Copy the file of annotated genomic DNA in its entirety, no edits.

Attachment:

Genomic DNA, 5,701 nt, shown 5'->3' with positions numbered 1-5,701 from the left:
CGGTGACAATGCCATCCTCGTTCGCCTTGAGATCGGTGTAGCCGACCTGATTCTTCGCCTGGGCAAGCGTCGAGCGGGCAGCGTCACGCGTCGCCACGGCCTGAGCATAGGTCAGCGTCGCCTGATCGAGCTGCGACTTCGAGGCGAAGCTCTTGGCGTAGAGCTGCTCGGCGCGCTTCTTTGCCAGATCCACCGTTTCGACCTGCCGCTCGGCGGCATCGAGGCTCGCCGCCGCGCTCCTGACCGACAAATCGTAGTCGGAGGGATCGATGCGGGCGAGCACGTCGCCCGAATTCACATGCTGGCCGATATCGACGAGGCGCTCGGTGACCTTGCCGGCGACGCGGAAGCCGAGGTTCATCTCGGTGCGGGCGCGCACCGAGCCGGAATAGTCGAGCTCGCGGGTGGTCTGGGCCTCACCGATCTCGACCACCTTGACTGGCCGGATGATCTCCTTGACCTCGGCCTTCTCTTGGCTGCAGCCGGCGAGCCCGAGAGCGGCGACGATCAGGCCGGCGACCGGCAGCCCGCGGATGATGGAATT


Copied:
Genomic DNA, 5,701 nt, shown 5'->3' with positions numbered 1-5,701 from the left:
CGGTGACAATGCCATCCTCGTTCGCCTTGAGATCGGTGTAGCCGACCTGATTCTTCGCCTGGGCAAGCGTCGAGCGGGCAGCGTCACGCGTCGCCACGGCCTGAGCATAGGTCAGCGTCGCCTGATCGAGCTGCGACTTCGAGGCGAAGCTCTTGGCGTAGAGCTGCTCGGCGCGCTTCTTTGCCAGATCCACCGTTTCGACCTGCCGCTCGGCGGCATCGAGGCTCGCCGCCGCGCTCCTGACCGACAAATCGTAGTCGGAGGGATCGATGCGGGCGAGCACGTCGCCCGAATTCACATGCTGGCCGATATCGACGAGGCGCTCGGTGACCTTGCCGGCGACGCGGAAGCCGAGGTTCATCTCGGTGCGGGCGCGCACCGAGCCGGAATAGTCGAGCTCGCGGGTGGTCTGGGCCTCACCGATCTCGACCACCTTGACTGGCCGGATGATCTCCTTGACCTCGGCCTTCTCTTGGCTGCAGCCGGCGAGCCCGAGAGCGGCGACGATCAGGCCGGCGACCGGCAGCCCGCGGATGATGGAATT